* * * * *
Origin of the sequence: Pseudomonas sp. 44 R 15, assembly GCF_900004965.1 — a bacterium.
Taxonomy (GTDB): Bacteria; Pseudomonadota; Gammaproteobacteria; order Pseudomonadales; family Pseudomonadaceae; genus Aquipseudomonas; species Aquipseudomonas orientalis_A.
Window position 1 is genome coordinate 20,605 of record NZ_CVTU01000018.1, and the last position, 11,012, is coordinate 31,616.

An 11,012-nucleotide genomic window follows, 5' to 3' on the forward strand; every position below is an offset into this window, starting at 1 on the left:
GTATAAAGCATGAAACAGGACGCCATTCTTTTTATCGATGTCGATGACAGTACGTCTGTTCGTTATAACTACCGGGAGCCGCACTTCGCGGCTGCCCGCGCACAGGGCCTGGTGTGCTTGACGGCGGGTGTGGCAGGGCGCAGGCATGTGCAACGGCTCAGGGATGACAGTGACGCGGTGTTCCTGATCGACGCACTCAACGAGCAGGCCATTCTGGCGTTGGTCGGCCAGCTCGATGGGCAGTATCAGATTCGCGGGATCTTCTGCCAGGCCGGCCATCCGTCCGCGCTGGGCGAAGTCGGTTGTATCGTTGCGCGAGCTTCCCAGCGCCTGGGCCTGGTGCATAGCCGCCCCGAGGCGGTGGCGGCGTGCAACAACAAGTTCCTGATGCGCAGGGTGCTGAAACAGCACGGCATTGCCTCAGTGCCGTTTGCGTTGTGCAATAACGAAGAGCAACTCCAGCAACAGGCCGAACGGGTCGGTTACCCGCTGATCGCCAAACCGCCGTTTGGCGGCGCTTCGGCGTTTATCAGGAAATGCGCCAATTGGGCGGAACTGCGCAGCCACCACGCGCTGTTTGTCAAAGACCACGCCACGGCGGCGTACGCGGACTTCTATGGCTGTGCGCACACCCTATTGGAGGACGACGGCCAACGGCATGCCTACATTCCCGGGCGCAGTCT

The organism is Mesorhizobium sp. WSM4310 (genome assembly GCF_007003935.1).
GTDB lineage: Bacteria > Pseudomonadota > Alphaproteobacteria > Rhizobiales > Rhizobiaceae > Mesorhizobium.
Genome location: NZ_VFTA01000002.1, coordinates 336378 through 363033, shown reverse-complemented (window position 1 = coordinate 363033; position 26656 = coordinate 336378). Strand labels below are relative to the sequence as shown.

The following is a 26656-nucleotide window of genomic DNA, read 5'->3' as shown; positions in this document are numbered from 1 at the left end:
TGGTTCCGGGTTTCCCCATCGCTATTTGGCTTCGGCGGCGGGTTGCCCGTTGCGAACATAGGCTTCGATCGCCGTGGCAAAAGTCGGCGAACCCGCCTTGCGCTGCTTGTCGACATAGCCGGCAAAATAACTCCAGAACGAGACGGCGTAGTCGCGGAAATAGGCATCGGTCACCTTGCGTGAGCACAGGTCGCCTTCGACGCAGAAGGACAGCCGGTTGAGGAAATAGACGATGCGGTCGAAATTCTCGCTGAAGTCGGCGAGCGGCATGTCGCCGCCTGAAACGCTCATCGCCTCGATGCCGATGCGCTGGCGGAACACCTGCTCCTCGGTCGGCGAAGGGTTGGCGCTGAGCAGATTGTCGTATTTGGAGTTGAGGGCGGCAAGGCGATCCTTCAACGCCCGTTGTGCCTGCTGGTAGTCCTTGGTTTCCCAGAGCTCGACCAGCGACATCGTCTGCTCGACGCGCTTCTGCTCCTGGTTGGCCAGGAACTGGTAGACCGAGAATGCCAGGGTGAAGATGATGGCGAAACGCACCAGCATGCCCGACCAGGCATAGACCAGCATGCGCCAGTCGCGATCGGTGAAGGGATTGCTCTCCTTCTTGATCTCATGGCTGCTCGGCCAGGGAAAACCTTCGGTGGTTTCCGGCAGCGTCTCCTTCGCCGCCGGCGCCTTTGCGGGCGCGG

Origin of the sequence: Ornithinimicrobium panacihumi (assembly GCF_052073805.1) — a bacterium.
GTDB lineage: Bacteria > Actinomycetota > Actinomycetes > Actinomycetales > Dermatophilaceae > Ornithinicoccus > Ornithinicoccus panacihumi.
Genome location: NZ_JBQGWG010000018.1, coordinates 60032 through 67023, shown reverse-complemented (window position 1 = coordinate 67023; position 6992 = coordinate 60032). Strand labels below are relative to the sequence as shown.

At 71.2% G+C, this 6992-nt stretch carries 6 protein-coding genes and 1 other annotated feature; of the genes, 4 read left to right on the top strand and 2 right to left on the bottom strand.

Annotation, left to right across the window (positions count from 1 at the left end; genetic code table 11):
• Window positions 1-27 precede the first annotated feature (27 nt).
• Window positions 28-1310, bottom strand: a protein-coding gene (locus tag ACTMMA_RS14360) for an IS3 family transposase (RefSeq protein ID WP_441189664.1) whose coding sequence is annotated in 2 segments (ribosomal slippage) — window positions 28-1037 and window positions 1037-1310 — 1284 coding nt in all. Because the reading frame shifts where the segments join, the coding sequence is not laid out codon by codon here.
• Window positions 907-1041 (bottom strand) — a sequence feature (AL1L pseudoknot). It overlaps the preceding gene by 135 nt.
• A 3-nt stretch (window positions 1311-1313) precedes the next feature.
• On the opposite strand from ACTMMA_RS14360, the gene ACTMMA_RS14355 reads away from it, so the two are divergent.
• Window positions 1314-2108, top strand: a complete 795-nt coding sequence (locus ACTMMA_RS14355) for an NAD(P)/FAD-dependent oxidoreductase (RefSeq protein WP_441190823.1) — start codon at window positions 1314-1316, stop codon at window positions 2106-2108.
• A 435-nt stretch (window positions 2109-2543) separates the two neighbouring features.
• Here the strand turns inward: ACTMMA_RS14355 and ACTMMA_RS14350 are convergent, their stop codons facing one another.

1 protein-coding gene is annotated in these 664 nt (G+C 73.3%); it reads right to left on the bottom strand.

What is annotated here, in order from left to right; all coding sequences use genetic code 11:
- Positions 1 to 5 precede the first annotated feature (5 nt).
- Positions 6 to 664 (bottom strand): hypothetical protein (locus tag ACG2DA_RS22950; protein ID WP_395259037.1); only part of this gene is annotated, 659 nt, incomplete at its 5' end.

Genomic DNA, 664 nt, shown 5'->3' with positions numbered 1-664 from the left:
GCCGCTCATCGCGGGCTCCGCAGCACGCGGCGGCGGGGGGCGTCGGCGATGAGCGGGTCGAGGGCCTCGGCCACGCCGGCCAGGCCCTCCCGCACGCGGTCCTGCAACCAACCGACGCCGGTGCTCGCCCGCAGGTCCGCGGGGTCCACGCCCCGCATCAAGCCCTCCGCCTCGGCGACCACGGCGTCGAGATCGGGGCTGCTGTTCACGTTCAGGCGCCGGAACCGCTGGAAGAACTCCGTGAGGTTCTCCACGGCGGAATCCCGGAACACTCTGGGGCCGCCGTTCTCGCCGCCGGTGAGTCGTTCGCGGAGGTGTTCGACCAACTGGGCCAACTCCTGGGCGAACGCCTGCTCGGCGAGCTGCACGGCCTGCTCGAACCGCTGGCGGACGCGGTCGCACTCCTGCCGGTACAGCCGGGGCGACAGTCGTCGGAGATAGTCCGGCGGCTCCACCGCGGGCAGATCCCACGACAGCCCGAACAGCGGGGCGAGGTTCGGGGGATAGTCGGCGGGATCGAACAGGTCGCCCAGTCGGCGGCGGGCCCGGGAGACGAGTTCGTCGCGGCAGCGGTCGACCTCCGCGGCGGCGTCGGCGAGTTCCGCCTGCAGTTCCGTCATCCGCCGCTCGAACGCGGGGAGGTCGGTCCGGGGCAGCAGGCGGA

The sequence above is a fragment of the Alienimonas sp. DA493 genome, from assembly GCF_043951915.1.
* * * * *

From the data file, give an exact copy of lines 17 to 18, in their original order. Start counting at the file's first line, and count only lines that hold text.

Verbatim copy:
• Window positions 28-1310, bottom strand: a protein-coding gene (locus tag ACTMMA_RS14360) for an IS3 family transposase (RefSeq protein ID WP_441189664.1) whose coding sequence is annotated in 2 segments (ribosomal slippage) — window positions 28-1037 and window positions 1037-1310 — 1284 coding nt in all. Because the reading frame shifts where the segments join, the coding sequence is not laid out codon by codon here.
• Window positions 907-1041 (bottom strand) — a sequence feature (AL1L pseudoknot). It overlaps the preceding gene by 135 nt.